In the 2017-2018 school year, a student-run club on the campus of Santa Monica High School conducted a large-scale waste audit of Samohi’s campus and found that a significant portion of the school’s waste could be composted or recycled.

The following school year, the group used the data they collected to inform their peers about the importance of sorting their waste properly, the environmental issues associated with plastic pollution and offer ways for Samohi students to decrease their own personal plastic consumption and carbon footprint.

The work of Team Marine culminated this year with an 11-foot-tall art installation that helped the group secure first place in the international Bow Seat Marine Debris Creative Advocacy Competition and a prize of $5,000.

Comprised of nearly a dozen Samohi students, the local organization said Thursday their work is far from finished.

Alongside his peers — Nikita Bahadur, Anastasia Shakhidzhanov, Karina Wisen, Ansel Garcia-Langley, Isabel Homberg Reissmeier and Catherine Todd — Daniel Thurmond said, “We really wanted to do this project because we recognized that plastic bottles were the most prominent sample of trash in the waste audits that we conducted at beaches and (school).”

The team presented their audit discoveries to the Santa Monica Malibu Unified School District Board of Education in an effort to lobby district leaders to pass a sustainability plan that frames sustainability as a priority for the district.

The plan was successfully passed in the spring of 2019, and gave Team Marine the confidence to engage with the greater community.

Their installation, “Giant Plastic Bottle sculpture,” would make its debut at the Third Street Promenade shortly after on June 16, when hundreds of residents and tourists stopped by to discuss Team Marine’s work and the issues associated with single-use plastics and solutions. The event also allowed an opportunity for individuals to confess their “plastic sins,” and take a plastic-free oath.

The interactive structure was composed of more than 600 plastic bottles that were mainly sourced from a single classroom on the local high-school campus, according to Bahadur.

“We really wanted to do this project because we recognized in our prior studies that the accumulation of plastic bottles, specifically, were the most prominent samples of trash in waste audits that we conducted at beaches,” Thurmond said. “So, we decided to begin advocating to start decreasing the amount of plastic bottles that end up in our oceans.”

Shakhidzhanov, a senior at Samohi, added the group’s efforts aligned with two legislative measures that sought to regulate single-use packaging and cigarette filters.

“We wanted to be as creative as possible to catch people’s eyes,” said Homberg Reissmeier, “because sometimes people will ignore getting educated, but if they see it… then everyone is going to be shocked and curious and want to learn something interactive and engaging.”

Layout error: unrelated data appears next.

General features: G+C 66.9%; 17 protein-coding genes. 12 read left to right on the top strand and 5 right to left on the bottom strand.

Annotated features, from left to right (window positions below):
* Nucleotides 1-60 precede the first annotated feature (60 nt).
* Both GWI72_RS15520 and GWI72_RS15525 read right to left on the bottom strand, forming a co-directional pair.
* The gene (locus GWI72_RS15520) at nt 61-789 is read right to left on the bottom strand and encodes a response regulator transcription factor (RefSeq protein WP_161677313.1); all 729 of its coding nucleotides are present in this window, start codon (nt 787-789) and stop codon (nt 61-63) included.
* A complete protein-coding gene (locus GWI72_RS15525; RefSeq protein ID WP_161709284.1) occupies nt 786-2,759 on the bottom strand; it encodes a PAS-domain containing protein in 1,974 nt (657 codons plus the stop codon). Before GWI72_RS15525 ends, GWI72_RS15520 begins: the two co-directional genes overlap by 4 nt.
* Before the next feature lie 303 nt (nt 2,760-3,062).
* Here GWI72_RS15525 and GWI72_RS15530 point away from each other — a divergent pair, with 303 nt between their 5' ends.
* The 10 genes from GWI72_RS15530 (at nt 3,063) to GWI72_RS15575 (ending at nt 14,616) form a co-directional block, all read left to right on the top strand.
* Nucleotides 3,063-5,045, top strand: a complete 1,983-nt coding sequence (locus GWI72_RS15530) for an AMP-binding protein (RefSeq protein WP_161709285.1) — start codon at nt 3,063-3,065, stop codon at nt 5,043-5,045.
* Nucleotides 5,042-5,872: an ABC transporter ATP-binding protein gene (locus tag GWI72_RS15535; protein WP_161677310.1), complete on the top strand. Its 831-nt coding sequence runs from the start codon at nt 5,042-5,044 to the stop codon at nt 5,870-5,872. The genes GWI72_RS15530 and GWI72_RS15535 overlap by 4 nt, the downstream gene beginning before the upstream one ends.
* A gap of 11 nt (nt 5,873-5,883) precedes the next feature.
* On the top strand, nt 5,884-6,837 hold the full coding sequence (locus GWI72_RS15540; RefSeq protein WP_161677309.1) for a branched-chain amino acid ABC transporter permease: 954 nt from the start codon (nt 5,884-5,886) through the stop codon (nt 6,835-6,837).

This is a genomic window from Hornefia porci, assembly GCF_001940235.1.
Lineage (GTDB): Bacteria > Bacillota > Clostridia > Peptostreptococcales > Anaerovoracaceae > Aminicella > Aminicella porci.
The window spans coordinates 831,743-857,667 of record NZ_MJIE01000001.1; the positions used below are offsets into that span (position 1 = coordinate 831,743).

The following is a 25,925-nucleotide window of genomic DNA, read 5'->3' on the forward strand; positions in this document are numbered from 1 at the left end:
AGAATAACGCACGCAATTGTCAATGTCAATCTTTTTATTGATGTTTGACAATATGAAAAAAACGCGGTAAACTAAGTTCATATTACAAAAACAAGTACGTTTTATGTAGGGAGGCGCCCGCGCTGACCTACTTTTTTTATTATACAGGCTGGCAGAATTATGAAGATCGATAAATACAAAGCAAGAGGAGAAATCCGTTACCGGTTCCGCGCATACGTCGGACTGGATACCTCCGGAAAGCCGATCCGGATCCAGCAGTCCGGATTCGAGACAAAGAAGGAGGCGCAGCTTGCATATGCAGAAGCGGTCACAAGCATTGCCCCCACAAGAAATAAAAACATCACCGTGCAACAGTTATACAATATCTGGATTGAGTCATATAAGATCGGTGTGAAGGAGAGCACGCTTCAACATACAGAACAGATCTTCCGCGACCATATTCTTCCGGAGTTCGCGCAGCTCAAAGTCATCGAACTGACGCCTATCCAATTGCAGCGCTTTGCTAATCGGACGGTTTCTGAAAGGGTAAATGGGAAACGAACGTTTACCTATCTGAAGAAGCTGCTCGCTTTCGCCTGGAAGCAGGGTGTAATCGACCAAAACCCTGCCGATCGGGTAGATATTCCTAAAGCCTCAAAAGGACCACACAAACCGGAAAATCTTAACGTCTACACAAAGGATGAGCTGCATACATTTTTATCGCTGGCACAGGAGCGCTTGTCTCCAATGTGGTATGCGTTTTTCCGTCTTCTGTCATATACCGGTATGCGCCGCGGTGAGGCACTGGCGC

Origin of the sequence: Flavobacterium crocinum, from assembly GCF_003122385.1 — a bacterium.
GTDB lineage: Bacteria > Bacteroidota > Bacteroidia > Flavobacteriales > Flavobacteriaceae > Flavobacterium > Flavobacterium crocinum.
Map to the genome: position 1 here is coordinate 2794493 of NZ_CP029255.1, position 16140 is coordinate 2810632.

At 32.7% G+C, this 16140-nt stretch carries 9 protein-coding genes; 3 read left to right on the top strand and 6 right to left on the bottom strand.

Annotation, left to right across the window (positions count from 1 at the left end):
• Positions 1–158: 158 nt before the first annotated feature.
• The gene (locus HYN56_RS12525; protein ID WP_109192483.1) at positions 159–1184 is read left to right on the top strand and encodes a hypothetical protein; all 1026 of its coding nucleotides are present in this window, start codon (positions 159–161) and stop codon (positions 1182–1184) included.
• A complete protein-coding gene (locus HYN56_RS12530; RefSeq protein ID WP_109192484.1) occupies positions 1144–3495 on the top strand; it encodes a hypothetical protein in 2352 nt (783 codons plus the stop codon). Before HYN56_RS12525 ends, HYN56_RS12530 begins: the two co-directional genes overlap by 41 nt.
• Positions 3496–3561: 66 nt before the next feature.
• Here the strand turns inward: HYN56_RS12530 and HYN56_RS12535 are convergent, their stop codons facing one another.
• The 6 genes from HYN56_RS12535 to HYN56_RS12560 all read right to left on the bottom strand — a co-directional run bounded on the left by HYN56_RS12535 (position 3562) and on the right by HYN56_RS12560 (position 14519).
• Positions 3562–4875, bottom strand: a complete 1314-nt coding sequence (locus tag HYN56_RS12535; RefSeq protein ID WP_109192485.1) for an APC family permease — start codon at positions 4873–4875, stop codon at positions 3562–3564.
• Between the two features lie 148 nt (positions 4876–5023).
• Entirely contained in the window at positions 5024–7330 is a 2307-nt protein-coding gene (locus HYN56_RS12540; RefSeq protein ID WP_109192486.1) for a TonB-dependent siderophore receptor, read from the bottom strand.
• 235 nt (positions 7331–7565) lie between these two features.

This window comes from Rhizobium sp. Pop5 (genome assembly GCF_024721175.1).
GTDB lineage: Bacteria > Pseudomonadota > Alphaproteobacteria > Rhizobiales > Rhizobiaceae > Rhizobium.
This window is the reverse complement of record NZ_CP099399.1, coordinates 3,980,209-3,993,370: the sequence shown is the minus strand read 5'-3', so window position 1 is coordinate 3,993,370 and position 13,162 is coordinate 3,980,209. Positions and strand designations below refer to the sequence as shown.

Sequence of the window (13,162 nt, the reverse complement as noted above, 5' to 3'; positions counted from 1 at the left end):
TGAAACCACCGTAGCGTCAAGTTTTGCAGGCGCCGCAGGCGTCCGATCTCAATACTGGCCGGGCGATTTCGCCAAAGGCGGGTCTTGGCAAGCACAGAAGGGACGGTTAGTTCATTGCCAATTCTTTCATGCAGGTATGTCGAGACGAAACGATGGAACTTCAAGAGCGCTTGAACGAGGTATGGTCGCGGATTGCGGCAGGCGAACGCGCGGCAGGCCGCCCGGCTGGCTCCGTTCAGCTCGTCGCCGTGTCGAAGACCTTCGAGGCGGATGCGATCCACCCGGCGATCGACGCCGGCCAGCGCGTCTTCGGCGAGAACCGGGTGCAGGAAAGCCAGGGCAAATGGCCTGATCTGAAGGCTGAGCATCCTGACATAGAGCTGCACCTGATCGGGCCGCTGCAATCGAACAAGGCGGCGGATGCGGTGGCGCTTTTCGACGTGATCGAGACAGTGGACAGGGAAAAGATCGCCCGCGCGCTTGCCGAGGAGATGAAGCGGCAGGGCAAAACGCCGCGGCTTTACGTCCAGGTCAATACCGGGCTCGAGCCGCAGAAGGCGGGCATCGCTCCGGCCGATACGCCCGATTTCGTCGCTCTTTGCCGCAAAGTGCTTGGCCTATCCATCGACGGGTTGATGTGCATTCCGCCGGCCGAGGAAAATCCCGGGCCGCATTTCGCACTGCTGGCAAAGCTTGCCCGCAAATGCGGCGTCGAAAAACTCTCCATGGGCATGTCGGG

“So instead of just seeing data on a page, people can actually put the amount of plastic we use into perspective,” Wisen said, “which hopefully helps them realize how much plastic we’re actually consuming as a society.”

If the size of the installation and factoids from Team Marine weren’t enough to convince visitors of the danger, visitors had the opportunity to see footage of the local Pico Kenter storm drain during the first flush.

“There was footage from the storm drain so you could see all of the plastic being washed into the ocean,” Shakhidzhanov said, while group members described the faces of children who stopped in to see the installation.

“Once people came over and got immersed in the display and information, they really started catching on to the cause,” Thurmond said.

“It certainly made the dumpster-diving we did to get the bottles worth it,” according to Garcia-Langley.

The team added they were disappointed to learn their efforts weren’t enough to impact the passage of Assembly Bill 1080 and Senate Bill 424, which both failed to receive Gov. Gavin Newsom’s signature this legislative session; however, the team said they will continue to lobbying their cause using the prize money from the Bow Seat competition.

Samohi’s Team Marine said they intend to donate 14% of their prize to their various non-profit partners, which include, among others, the Surfrider Foundation, Heal the Bay and Climate Action Santa Monica.

“We also hope that other kids and youth are inspired by what we do and are inspired to take their own actions,” Shakhidzhanov said. They may feel that what they’re doing might seem small, but they’re making a change and that’s what we need.”

Team Marine members:

  • Nikita Bahadur
  • Lilly Chertock
  • Jay Cho
  • Ansel Garcia-Langley
  • Isabel Homberg Reissmeier
  • Anastasia Shakhidzhanova
  • Siri Storstein-Norgaard
  • Kian Taheri
  • Daniel Thurmond
  • Catherine Todd
  • Karina Wisen

brennon@smdp.com

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